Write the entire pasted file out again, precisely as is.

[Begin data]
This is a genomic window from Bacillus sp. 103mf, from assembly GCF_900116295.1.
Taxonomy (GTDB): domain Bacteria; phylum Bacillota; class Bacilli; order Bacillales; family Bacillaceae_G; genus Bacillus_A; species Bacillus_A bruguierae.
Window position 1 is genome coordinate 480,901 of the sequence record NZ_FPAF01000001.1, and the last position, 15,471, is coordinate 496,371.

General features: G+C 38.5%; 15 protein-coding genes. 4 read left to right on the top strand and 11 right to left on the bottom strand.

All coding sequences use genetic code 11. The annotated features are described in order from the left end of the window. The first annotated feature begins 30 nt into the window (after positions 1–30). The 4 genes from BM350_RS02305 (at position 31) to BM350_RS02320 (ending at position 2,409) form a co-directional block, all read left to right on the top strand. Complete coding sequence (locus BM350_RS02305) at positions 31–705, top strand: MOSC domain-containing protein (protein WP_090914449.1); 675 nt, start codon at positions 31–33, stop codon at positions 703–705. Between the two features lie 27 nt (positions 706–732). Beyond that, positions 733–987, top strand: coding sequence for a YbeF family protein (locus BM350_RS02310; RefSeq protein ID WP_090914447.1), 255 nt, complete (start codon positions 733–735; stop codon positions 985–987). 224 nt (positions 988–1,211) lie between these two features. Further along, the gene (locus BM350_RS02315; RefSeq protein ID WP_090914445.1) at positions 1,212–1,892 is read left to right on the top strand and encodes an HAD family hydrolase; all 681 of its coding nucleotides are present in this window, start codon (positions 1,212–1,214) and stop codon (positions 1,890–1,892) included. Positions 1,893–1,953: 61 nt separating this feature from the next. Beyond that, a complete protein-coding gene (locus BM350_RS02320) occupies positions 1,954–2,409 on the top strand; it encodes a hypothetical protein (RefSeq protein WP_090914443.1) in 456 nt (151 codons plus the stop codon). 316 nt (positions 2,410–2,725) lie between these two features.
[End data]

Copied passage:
This is a genomic window from Bacillus sp. 103mf, from assembly GCF_900116295.1.
Taxonomy (GTDB): domain Bacteria; phylum Bacillota; class Bacilli; order Bacillales; family Bacillaceae_G; genus Bacillus_A; species Bacillus_A bruguierae.
Window position 1 is genome coordinate 480,901 of the sequence record NZ_FPAF01000001.1, and the last position, 15,471, is coordinate 496,371.

General features: G+C 38.5%; 15 protein-coding genes. 4 read left to right on the top strand and 11 right to left on the bottom strand.

All coding sequences use genetic code 11. The annotated features are described in order from the left end of the window. The first annotated feature begins 30 nt into the window (after positions 1–30). The 4 genes from BM350_RS02305 (at position 31) to BM350_RS02320 (ending at position 2,409) form a co-directional block, all read left to right on the top strand. Complete coding sequence (locus BM350_RS02305) at positions 31–705, top strand: MOSC domain-containing protein (protein WP_090914449.1); 675 nt, start codon at positions 31–33, stop codon at positions 703–705. Between the two features lie 27 nt (positions 706–732). Beyond that, positions 733–987, top strand: coding sequence for a YbeF family protein (locus BM350_RS02310; RefSeq protein ID WP_090914447.1), 255 nt, complete (start codon positions 733–735; stop codon positions 985–987). 224 nt (positions 988–1,211) lie between these two features. Further along, the gene (locus BM350_RS02315; RefSeq protein ID WP_090914445.1) at positions 1,212–1,892 is read left to right on the top strand and encodes an HAD family hydrolase; all 681 of its coding nucleotides are present in this window, start codon (positions 1,212–1,214) and stop codon (positions 1,890–1,892) included. Positions 1,893–1,953: 61 nt separating this feature from the next. Beyond that, a complete protein-coding gene (locus BM350_RS02320) occupies positions 1,954–2,409 on the top strand; it encodes a hypothetical protein (RefSeq protein WP_090914443.1) in 456 nt (151 codons plus the stop codon). 316 nt (positions 2,410–2,725) lie between these two features.